The Kryptonite of Financial Stability

Let’s talk financial stability. There is a pressure in our society to have things. We’re inundated with advertisements, all day long, selling us things that we don’t really need. We see ads on television, in the form of product placement in movies, on the pages of every magazine and on billboards all over town. They’re selling to us in airports, on airplanes, in supermarkets and on our social media accounts.

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It’s unavoidable, and it’s ingrained in the fabric of our lives.

Sometimes it’s nice to be sold on something. You’ve been searching online for a new vacuum cleaner, and an ad for one shows up on your Facebook wall the same day. It’s the right price and seems like the perfect vacuum, so you click through and make the purchase.

Simple.

But what about all of the ads that are selling you something you don’t need?

The ones that are claiming they can change your life, your weight, your level of happiness or your annual income. The ones that make you feel bad, like you’re not good enough just as you are, like your job is wrong and your car is too small and your house doesn’t have the right furniture.

These ads are the kryptonite of financial stability.

They pull you into the myth that inundates our lives, that there is someone, somewhere, that you have to keep up with. That if you purchase a new car and gather the latest fashions and move into the too expensive house, you’ll finally be happy. Satisfied. Surrounded by friends and love and good luck.

But that’s all it is. A myth. And a very expensive one, at that. I’m not suggesting that you stop buying things. Not even close. What I’m suggesting is that you take a few minutes before you make purchases, and ask yourself the following questions.

Will this make my life better?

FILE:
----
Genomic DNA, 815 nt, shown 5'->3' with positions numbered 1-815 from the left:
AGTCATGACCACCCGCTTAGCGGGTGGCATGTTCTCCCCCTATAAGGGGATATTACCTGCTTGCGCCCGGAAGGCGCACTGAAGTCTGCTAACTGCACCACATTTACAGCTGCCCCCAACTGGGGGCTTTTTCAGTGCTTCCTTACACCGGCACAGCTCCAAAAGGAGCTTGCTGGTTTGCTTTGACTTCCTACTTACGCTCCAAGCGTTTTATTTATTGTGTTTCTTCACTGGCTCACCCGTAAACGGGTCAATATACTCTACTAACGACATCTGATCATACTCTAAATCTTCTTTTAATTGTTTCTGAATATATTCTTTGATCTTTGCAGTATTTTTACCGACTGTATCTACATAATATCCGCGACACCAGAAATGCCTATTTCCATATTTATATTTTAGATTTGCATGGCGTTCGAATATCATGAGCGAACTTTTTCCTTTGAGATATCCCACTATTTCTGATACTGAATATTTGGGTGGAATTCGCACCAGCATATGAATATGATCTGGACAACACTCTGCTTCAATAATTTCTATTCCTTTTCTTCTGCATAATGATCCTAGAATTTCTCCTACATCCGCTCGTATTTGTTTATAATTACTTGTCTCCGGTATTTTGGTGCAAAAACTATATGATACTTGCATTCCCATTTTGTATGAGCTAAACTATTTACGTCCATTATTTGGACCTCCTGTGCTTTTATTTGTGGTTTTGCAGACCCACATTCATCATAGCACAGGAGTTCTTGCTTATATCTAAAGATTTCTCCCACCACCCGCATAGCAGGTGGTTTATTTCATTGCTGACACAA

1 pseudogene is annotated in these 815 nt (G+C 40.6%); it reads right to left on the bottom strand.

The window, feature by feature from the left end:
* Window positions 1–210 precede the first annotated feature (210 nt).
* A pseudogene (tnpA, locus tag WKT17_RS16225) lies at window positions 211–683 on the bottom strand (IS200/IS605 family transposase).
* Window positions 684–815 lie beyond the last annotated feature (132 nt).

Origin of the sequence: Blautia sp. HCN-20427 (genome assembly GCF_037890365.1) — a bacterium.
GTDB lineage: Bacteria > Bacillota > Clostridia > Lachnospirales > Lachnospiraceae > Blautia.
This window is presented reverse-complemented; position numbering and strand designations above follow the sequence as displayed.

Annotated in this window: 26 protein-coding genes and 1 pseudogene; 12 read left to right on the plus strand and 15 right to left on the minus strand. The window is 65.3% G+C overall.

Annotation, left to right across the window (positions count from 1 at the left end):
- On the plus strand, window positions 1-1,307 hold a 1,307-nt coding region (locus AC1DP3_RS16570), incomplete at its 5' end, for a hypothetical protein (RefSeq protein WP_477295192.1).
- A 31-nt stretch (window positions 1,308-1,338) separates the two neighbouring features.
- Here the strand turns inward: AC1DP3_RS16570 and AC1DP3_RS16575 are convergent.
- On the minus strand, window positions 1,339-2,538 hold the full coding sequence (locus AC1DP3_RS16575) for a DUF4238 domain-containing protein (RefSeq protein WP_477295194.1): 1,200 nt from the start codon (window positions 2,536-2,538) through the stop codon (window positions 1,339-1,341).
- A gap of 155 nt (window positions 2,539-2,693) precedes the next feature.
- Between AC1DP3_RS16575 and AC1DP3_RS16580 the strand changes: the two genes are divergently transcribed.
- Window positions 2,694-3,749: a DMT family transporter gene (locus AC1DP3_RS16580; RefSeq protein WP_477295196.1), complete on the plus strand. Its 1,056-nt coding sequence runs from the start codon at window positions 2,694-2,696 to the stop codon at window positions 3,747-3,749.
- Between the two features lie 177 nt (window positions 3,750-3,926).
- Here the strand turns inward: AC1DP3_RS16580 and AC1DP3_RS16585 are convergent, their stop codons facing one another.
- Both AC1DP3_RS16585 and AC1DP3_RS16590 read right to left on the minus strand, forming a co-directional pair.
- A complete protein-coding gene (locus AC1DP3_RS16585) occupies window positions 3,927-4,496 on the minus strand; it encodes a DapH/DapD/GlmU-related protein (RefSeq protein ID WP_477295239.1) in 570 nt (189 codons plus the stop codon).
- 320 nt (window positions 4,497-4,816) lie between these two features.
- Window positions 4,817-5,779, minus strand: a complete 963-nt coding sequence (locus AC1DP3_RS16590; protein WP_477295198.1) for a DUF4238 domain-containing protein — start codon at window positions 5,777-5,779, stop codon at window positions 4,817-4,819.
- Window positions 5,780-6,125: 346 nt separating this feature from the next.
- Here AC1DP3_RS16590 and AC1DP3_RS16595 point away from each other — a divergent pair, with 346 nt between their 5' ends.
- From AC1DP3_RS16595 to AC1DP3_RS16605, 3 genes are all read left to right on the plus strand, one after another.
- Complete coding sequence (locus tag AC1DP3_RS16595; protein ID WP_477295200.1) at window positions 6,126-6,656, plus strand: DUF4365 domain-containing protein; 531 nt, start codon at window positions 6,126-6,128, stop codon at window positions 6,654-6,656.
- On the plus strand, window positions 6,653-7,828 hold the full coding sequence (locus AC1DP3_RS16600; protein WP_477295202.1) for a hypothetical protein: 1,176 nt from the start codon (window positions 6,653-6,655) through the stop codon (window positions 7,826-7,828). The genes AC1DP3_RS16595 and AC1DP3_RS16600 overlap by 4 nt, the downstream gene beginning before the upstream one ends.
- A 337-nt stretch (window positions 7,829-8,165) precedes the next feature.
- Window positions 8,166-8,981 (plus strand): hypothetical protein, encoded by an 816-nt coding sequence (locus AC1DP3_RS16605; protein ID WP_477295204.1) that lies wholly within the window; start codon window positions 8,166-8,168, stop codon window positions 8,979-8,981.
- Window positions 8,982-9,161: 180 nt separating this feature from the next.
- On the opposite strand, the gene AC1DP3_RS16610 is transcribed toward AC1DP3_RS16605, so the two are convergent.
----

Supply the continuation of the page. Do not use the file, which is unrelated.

Will buying this thing make the processes in my life easier? Will it make each day more joy filled? If the answer is no, or you can’t really say, then don’t buy it. If you answer yes to the easier piece because the thing will get you somewhere faster, but the loan payment will create an added layer of stress, then the answer is still no.

Can I delay this purchase?

My first suggestion is that you unlink your paypal and your credit card information from the websites you find yourself buying from most often. Are you signed up for the one-click purchasing on Amazon? Perhaps you should rethink that. It’s all about providing some breathing room between the moment  you decide you need something, the impulse, and the actual purchase. You’d be surprised at how quickly these impulsive desires fade. Give it a minute, or a day. You can probably live without it.

Is there a void that I’m trying to fill, which I could satisfy in some other way?

We’re all familiar with unhealthy behaviors, used as a band-aid for some other problem in our lives. Some people eat to feel better. Some people drink, gamble, exercise or sleep. Others, shop. If you’re one of those people, then you know who you are. Next time you’re driven to buy, take a few moments to consider an alternative. Go back to question 2, and delay the purchase. Go for a walk. Drink some water. Call a friend and schedule a dinner for later in the week. Do anything that will shake up your routine and get you looking forward to something unrelated to shopping.

Will the stress of the cost of this purchase outweigh the benefit of the temporary happiness it will bring?

This seems like an obvious question to ask before you buy something, but you’d be surprised how many people don’t think this far into the future. If you have to use a credit card to buy it, please don’t. And if you have the cash, imagine how much you would have if you put that money into an IRA and left it there for 30 years. I’ll give you the answer. A lot more.

It’s Not All Bad

Of course, there are things worth purchasing, and even the most financially savvy among us are guilty of impulse buys. We all have our own limit for frugality, so for some of us, that will mean allowing for the occasional splurge for no good reason.

The advice here is to pay attention to your habits, and to challenge them once in awhile. Stop for a moment before you click the Buy Now button. In the long run, taking a few minutes to consider how your purchase will affect you down the line is well worth the time.

After all, it could save you from buying that fedora that you’ll never wear, or the wine decanter that was too complicated to use. It could save you from going deeper into debt. And the biggest reward, is to know that you can not be taken down by the kryptonite of financial stability.

Advertising has nothing on you. Your money has better things to do.

Solid ground. What are you doing to help your financial stability?

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